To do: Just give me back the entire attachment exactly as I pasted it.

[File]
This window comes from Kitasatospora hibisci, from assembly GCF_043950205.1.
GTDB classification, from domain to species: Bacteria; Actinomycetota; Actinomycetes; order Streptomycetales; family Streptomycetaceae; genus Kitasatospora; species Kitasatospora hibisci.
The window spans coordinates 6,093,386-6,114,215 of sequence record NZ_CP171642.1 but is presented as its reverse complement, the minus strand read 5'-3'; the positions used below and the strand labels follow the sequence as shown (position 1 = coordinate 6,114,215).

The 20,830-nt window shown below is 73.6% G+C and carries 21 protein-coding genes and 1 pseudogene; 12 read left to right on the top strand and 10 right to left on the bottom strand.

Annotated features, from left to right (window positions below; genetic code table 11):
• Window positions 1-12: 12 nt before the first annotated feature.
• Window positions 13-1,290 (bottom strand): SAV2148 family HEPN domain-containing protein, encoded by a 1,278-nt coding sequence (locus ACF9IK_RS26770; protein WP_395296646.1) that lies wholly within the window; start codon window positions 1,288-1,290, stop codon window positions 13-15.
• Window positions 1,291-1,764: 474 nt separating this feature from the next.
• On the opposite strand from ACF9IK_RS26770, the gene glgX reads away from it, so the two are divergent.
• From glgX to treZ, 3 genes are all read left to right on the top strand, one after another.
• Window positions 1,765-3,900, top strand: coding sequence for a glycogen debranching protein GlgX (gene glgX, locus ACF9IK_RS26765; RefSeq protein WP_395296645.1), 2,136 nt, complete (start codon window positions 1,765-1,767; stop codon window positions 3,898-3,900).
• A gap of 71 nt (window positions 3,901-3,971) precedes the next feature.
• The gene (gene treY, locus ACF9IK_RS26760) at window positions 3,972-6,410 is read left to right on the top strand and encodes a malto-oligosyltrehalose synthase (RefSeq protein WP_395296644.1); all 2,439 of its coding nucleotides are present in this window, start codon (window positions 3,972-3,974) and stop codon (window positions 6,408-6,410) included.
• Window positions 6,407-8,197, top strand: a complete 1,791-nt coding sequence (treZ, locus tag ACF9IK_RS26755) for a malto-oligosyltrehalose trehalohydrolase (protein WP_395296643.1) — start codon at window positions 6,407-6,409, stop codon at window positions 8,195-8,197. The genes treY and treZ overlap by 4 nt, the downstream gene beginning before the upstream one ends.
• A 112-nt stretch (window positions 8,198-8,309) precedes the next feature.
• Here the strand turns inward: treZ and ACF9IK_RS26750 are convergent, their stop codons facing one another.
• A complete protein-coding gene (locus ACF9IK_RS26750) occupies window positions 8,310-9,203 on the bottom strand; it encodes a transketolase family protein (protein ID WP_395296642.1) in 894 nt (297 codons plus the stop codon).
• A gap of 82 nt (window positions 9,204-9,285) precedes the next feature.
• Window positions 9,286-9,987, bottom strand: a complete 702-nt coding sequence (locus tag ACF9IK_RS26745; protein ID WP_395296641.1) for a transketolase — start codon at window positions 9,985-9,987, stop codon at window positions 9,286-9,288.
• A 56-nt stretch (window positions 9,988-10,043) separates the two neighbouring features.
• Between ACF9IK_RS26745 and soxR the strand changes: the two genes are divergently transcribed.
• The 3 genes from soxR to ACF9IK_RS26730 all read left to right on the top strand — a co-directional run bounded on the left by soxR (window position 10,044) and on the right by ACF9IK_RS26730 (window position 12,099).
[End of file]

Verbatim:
This window comes from Kitasatospora hibisci, from assembly GCF_043950205.1.
GTDB classification, from domain to species: Bacteria; Actinomycetota; Actinomycetes; order Streptomycetales; family Streptomycetaceae; genus Kitasatospora; species Kitasatospora hibisci.
The window spans coordinates 6,093,386-6,114,215 of sequence record NZ_CP171642.1 but is presented as its reverse complement, the minus strand read 5'-3'; the positions used below and the strand labels follow the sequence as shown (position 1 = coordinate 6,114,215).

The 20,830-nt window shown below is 73.6% G+C and carries 21 protein-coding genes and 1 pseudogene; 12 read left to right on the top strand and 10 right to left on the bottom strand.

Annotated features, from left to right (window positions below; genetic code table 11):
• Window positions 1-12: 12 nt before the first annotated feature.
• Window positions 13-1,290 (bottom strand): SAV2148 family HEPN domain-containing protein, encoded by a 1,278-nt coding sequence (locus ACF9IK_RS26770; protein WP_395296646.1) that lies wholly within the window; start codon window positions 1,288-1,290, stop codon window positions 13-15.
• Window positions 1,291-1,764: 474 nt separating this feature from the next.
• On the opposite strand from ACF9IK_RS26770, the gene glgX reads away from it, so the two are divergent.
• From glgX to treZ, 3 genes are all read left to right on the top strand, one after another.
• Window positions 1,765-3,900, top strand: coding sequence for a glycogen debranching protein GlgX (gene glgX, locus ACF9IK_RS26765; RefSeq protein WP_395296645.1), 2,136 nt, complete (start codon window positions 1,765-1,767; stop codon window positions 3,898-3,900).
• A gap of 71 nt (window positions 3,901-3,971) precedes the next feature.
• The gene (gene treY, locus ACF9IK_RS26760) at window positions 3,972-6,410 is read left to right on the top strand and encodes a malto-oligosyltrehalose synthase (RefSeq protein WP_395296644.1); all 2,439 of its coding nucleotides are present in this window, start codon (window positions 3,972-3,974) and stop codon (window positions 6,408-6,410) included.
• Window positions 6,407-8,197, top strand: a complete 1,791-nt coding sequence (treZ, locus tag ACF9IK_RS26755) for a malto-oligosyltrehalose trehalohydrolase (protein WP_395296643.1) — start codon at window positions 6,407-6,409, stop codon at window positions 8,195-8,197. The genes treY and treZ overlap by 4 nt, the downstream gene beginning before the upstream one ends.
• A 112-nt stretch (window positions 8,198-8,309) precedes the next feature.
• Here the strand turns inward: treZ and ACF9IK_RS26750 are convergent, their stop codons facing one another.
• A complete protein-coding gene (locus ACF9IK_RS26750) occupies window positions 8,310-9,203 on the bottom strand; it encodes a transketolase family protein (protein ID WP_395296642.1) in 894 nt (297 codons plus the stop codon).
• A gap of 82 nt (window positions 9,204-9,285) precedes the next feature.
• Window positions 9,286-9,987, bottom strand: a complete 702-nt coding sequence (locus tag ACF9IK_RS26745; protein ID WP_395296641.1) for a transketolase — start codon at window positions 9,985-9,987, stop codon at window positions 9,286-9,288.
• A 56-nt stretch (window positions 9,988-10,043) separates the two neighbouring features.
• Between ACF9IK_RS26745 and soxR the strand changes: the two genes are divergently transcribed.
• The 3 genes from soxR to ACF9IK_RS26730 all read left to right on the top strand — a co-directional run bounded on the left by soxR (window position 10,044) and on the right by ACF9IK_RS26730 (window position 12,099).